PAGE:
A small color study can be very helpful, especially for complex subjects. Assign colors to the pattern of shapes, keeping in mind the value structure you established. Color choice can be true to the scene or interpreted more freely and creatively. Note the effect that warm and cool colors have on each other—remember that warm colors tend to come forward, whereas cool colors recede. Also, warm light creates cool shadows; cool light can result in warm shadows.

Sunday, August 23, 2009

Rebecca Alzofon

" Pompeii red, which she describes as 'an incredibly hot red-orange,' is helpful to turn forms at the edges and provides the local color often found in the fingers, toes, knees, elbows, and occasionally the lips."

"...Naples yellow [is] useful for making flesh tones advance or to increase illumination."

"...the artist defines her outlines slowly and carefully, aware that some of these lines, especially those around the fingers and toes, might appear in the final painting."

" The next step is basically a replay of the last, but using different colors. Alzofon compares the process to layering gauze. As she applies additional layers, the colors become more opaque, and there is a greater saturation of tints that gives the hues a more luminous appearance. This technique also produces a subtle interplay of colors filtering up from layers below--a look, the artist says, that could never be created with one swipe of color."

" The artist uses glazes to merge areas and help certain areas recede. For instance, in Young Woman Overlooking Silicon Valley, she used glazing to make the eye cavity recede, push the cheek back into the hair, unify the hair, and create the folds in the neck. Scumbling softened the face and created a slight motion blur that made the model look less static."

" Indicating the shoulder of the girl on the left in The Simons Children, Alzofon used an outline with an inward notch to pop the arm out from the chair and give it volume. 'I don't hide the fact that this is a line,' she says, noting that she learned this technique from looking at paintings by Rubens."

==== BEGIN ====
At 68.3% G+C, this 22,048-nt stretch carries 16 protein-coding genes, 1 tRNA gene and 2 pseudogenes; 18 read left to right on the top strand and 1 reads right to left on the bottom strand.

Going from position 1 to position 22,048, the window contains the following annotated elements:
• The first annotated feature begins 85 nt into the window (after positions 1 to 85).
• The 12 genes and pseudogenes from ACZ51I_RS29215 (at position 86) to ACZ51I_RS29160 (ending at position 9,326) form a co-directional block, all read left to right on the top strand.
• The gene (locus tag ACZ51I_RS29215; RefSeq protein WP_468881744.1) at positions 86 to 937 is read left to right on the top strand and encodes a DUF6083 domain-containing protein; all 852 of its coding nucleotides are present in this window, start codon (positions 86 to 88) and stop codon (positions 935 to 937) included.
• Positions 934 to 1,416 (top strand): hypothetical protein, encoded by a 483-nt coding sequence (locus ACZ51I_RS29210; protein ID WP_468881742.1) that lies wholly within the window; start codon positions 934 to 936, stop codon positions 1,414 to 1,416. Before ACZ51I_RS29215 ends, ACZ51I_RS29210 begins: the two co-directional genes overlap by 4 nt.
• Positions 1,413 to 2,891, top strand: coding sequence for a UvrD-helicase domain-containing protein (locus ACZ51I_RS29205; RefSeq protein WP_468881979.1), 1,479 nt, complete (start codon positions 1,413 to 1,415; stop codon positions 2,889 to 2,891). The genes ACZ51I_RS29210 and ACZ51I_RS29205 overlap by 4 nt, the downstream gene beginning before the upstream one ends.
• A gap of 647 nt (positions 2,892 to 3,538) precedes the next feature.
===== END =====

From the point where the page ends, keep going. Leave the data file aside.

Her materials list

Raw Umber, opaque: Gamblin, Williamsburg, Winsor Newton, Utrecht, or Daniel Smith
Raw Umber, transparent: Old Holland
White, flake or cremnitz

Venetian Red:
     Williamsburg Rosso Veneto is natural, original Venetian Red rather than 'synthetic' iron oxide (all others)
     Old Holland--nice
     WN, Gamblin--a little orange
Terre Verte: Williamsburg Earth Terra Verte--bluish green
FW acrylic drawing ink: antelope brown/black/red earth

all above, plus:
Williamsburg Pompeii Red
Old Holland Deep Ochre
Williamsburg Bohemian Green Earth OR Old Holland Olive Green Dark
Ivory Black: any brand
Burnt Sienna: any brand
Raw Sienna: any brand

IV. additional color needs due to clothing/backdrops
all above, plus:
Williamsburg Cadmium Red Vermillion
Williamsburg perylene crimson, or any brand alizarin crimson
Cadmium yellow light: any brand
Pthalo Green bluish: any brand
Ultramarine Blue, any brand

V. additional color needs for special flesh tones:
Williamsburg Cobalt Teal
Williamsburg Ultramarine Pink
Williamsburg Green Ochre (Italian Earth Series)
Williamsburg Brown Ochre (Italian Earth Series)
Williamsburg Red Ochre

(see site for materials lists for advanced drawing and ink drawing classes)

Saturday, August 22, 2009

Andrea J Smith, Atelier Canova:

"Many of the best classically trained artists admit they are not as skilled at working with color as they are with drawing and value painting. Smith made up for that deficiency as a student by spending a great deal of time learning to evaluate various oil colors and how they might be combined to make a full range of harmonious colors. “I developed my own way of working with a limited palette of colors, and now that is one of the distinctive aspects of my workshops and classes,” Smith says. “I spend a lot of time helping people understand how to use a few tube colors in order to prepare a full range of secondary and tertiary colors that are appropriate for whatever subject they select. I encourage them to premix small amounts of the colors as needed before they begin each painting session. This is the process I follow when I paint, and it is the same one I use for still lifes, figures, landscape, and portraits.”
2007, oil, 14 x 14. Private collection.